A British teenager has hacked both the FBI and the Department of Homeland Security. Using the tried and true method of social engineering, the teen managed to hack into an email account of a DOJ employee and then used that information to call in and gain access. Then he published the names and addresses of FBI and Department of Homeland Security agents online. Though the teen has been arrested, he claims to have over 300GB of more data that he plans to publish online.
This Week in Tech News
A bug int he latest update of Adobe Creative Cloud deletes the highest value folders on your hard drive. It was found out when a backup program called BackBlaze actually broke looking for missing files.
Some people are up in arms over the fact that Microsoft has now made Windows 10 a "recommended" update instead of an "optional" one. This means it will automatically install on most Windows 7 and Windows 8 computers. While it is a good idea for most users to install Windows 10, there are plenty of users that still rely on software that is not yet compatible for the new operating system. Windows 10 remains a free upgrade until July 29.
Read more at TheVerge.com.
The New York Times has an interesting article about a company that has started, called BillFixers, which will act as your agent to cut your cable, internet, and other bills. They split the difference of the money they can save you, and that's how they get paid.
But Leo says there's plenty of ways to accomlish the same goals and keep all the savings for yourself.
Super Bowl 50 will have 75% more cameras than last year, and the cameras will be unusual. There will be the pylon cameras that have been used during the regular season this year. It gives you a worms-eye-view of action. It'll be shot with 5K cameras as well, but it won't be broadcast in 5K or even 4K. They also will be using 36 360 degree cameras, so they'll be able to look at a play from every angle. The pylon cameras themselves are even 2K, and that's the lowest resolution they're using.
Last year, a Sammay Ved bought the Google.com domain from Google for $12 through an error. Google has offered him $6,006.13 to get the domain back, but Sammay countered and said that if Google doubled that amount, he'd give the money to charity. Google agreed to do this, and paid $12,012.26 to charity.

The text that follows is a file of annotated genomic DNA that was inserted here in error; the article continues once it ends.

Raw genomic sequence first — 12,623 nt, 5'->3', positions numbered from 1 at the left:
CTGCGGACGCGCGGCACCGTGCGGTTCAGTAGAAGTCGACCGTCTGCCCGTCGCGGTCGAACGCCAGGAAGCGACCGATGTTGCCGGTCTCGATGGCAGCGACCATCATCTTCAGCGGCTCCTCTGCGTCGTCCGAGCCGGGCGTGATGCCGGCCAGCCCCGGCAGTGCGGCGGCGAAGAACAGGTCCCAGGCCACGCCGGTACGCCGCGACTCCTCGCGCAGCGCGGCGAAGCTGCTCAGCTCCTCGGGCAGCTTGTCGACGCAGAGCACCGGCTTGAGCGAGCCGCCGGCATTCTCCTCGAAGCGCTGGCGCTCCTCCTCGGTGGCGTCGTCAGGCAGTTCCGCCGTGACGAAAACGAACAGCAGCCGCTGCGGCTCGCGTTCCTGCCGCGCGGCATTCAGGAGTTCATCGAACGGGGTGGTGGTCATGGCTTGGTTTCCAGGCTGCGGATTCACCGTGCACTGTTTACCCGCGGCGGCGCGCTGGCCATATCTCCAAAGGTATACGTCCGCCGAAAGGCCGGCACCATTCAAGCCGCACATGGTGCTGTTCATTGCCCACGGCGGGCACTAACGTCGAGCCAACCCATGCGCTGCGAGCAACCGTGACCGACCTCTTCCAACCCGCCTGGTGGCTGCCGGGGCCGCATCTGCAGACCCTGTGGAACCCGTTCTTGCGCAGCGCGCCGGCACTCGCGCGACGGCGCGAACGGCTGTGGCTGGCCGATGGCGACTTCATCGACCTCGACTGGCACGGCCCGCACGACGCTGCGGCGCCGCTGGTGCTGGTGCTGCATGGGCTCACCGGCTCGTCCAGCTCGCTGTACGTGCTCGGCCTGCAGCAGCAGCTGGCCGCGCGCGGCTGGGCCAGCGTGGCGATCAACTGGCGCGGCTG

Read more at nydailynews.com
Tom Warren wrote this week on The Verge that Windows Phone is dead after Microsoft reported its earnings. We have learned that Microsoft had sold 4.5 million Lumia devices in the past year, down from 10.5 million year over year. The worst news is that when you include Microsoft and Nokia together over the entire time they've been selling these Windows phones, they sold a total of 110 million. That seems like a lot, but compared to iOS and Android at the same time, they were selling 4.5 billion phones. When you look at the sudden drop year over year, it's gone down 57%.
Apple's stock is down 18% despite a profit of 18.4 billion last quarter, which is more than 6.13 billion a month for the last 3 months on revenue of 75.9 billion. That makes their profit margin 40%. The stock market didn't like the news, however. The growth, which is the important thing to the stock market, is only 1% on the iPhone. The big growth last year and this quarter was Apple entering the Chinese market, but they have saturated the market and then can only sell another phone every few years. But in the last 90 days, there were 1 billion registered active users.
Facebook reported that it has surpassed $5 billion in quarterly earnings for the first time, which means Facebook has solved the problem challenging it for some time -- mobile ad sales. As Facebook moved more to a mobile focus, Facebook's stock was down on worries that Facebook would be able to figure out how to sell on mobile. Facebook saw a 51.7% jump in revenue. The profit was $1.5 billion and Facebook's stock did go up on that news.
The FCC is considering a proposal that would make cable box rental fees a thing of the past. The plan would give third party manufacturers the right to build competing set-top boxes that users could simply purchase, rather than rent. This could cost the cable industry up to $20 billion a year in lost rental fees. The plan is similar to a plan that was placed on the telephone industry back in the 80s.